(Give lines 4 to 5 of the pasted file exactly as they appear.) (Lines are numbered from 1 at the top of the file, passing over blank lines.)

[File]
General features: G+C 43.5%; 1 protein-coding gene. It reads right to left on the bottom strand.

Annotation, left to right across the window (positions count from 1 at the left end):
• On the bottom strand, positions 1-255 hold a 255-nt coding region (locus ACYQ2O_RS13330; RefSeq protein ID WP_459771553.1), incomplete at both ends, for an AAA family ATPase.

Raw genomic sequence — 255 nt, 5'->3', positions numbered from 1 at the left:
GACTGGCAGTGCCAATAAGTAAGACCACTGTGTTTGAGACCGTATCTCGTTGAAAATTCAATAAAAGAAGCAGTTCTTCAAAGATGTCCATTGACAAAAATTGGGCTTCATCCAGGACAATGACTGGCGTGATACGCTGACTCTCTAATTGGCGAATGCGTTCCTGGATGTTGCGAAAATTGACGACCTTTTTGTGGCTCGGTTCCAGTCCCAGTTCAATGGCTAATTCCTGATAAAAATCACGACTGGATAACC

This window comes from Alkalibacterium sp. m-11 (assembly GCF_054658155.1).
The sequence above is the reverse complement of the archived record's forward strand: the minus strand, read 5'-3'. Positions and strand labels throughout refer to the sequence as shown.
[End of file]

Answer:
Raw genomic sequence — 255 nt, 5'->3', positions numbered from 1 at the left:
GACTGGCAGTGCCAATAAGTAAGACCACTGTGTTTGAGACCGTATCTCGTTGAAAATTCAATAAAAGAAGCAGTTCTTCAAAGATGTCCATTGACAAAAATTGGGCTTCATCCAGGACAATGACTGGCGTGATACGCTGACTCTCTAATTGGCGAATGCGTTCCTGGATGTTGCGAAAATTGACGACCTTTTTGTGGCTCGGTTCCAGTCCCAGTTCAATGGCTAATTCCTGATAAAAATCACGACTGGATAACC